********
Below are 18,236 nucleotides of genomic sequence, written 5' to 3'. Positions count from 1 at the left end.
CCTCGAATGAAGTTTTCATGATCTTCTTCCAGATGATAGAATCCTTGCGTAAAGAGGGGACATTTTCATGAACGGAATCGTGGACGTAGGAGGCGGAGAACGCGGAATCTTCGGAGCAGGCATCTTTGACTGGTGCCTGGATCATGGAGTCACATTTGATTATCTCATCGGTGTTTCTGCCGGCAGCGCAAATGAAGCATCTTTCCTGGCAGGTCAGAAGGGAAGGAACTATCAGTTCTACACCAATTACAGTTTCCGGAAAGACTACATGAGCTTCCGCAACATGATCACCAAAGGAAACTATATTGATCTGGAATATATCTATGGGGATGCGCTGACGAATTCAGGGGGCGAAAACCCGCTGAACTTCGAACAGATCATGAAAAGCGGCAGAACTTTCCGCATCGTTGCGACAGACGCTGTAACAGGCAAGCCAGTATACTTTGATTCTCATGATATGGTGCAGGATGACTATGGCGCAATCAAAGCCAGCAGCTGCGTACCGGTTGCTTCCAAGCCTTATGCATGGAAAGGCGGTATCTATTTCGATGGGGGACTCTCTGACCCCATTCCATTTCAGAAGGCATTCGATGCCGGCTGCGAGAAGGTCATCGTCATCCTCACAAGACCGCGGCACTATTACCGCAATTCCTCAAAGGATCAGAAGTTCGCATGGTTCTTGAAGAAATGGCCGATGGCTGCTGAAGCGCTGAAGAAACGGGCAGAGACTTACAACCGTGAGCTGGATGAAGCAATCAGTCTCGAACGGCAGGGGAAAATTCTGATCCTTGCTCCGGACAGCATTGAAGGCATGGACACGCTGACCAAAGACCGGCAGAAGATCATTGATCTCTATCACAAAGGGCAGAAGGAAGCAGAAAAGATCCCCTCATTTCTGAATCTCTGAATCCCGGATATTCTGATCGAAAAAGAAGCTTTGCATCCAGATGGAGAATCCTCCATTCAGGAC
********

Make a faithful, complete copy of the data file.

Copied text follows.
Below are 18,236 nucleotides of genomic sequence, written 5' to 3'. Positions count from 1 at the left end.
CCTCGAATGAAGTTTTCATGATCTTCTTCCAGATGATAGAATCCTTGCGTAAAGAGGGGACATTTTCATGAACGGAATCGTGGACGTAGGAGGCGGAGAACGCGGAATCTTCGGAGCAGGCATCTTTGACTGGTGCCTGGATCATGGAGTCACATTTGATTATCTCATCGGTGTTTCTGCCGGCAGCGCAAATGAAGCATCTTTCCTGGCAGGTCAGAAGGGAAGGAACTATCAGTTCTACACCAATTACAGTTTCCGGAAAGACTACATGAGCTTCCGCAACATGATCACCAAAGGAAACTATATTGATCTGGAATATATCTATGGGGATGCGCTGACGAATTCAGGGGGCGAAAACCCGCTGAACTTCGAACAGATCATGAAAAGCGGCAGAACTTTCCGCATCGTTGCGACAGACGCTGTAACAGGCAAGCCAGTATACTTTGATTCTCATGATATGGTGCAGGATGACTATGGCGCAATCAAAGCCAGCAGCTGCGTACCGGTTGCTTCCAAGCCTTATGCATGGAAAGGCGGTATCTATTTCGATGGGGGACTCTCTGACCCCATTCCATTTCAGAAGGCATTCGATGCCGGCTGCGAGAAGGTCATCGTCATCCTCACAAGACCGCGGCACTATTACCGCAATTCCTCAAAGGATCAGAAGTTCGCATGGTTCTTGAAGAAATGGCCGATGGCTGCTGAAGCGCTGAAGAAACGGGCAGAGACTTACAACCGTGAGCTGGATGAAGCAATCAGTCTCGAACGGCAGGGGAAAATTCTGATCCTTGCTCCGGACAGCATTGAAGGCATGGACACGCTGACCAAAGACCGGCAGAAGATCATTGATCTCTATCACAAAGGGCAGAAGGAAGCAGAAAAGATCCCCTCATTTCTGAATCTCTGAATCCCGGATATTCTGATCGAAAAAGAAGCTTTGCATCCAGATGGAGAATCCTCCATTCAGGAC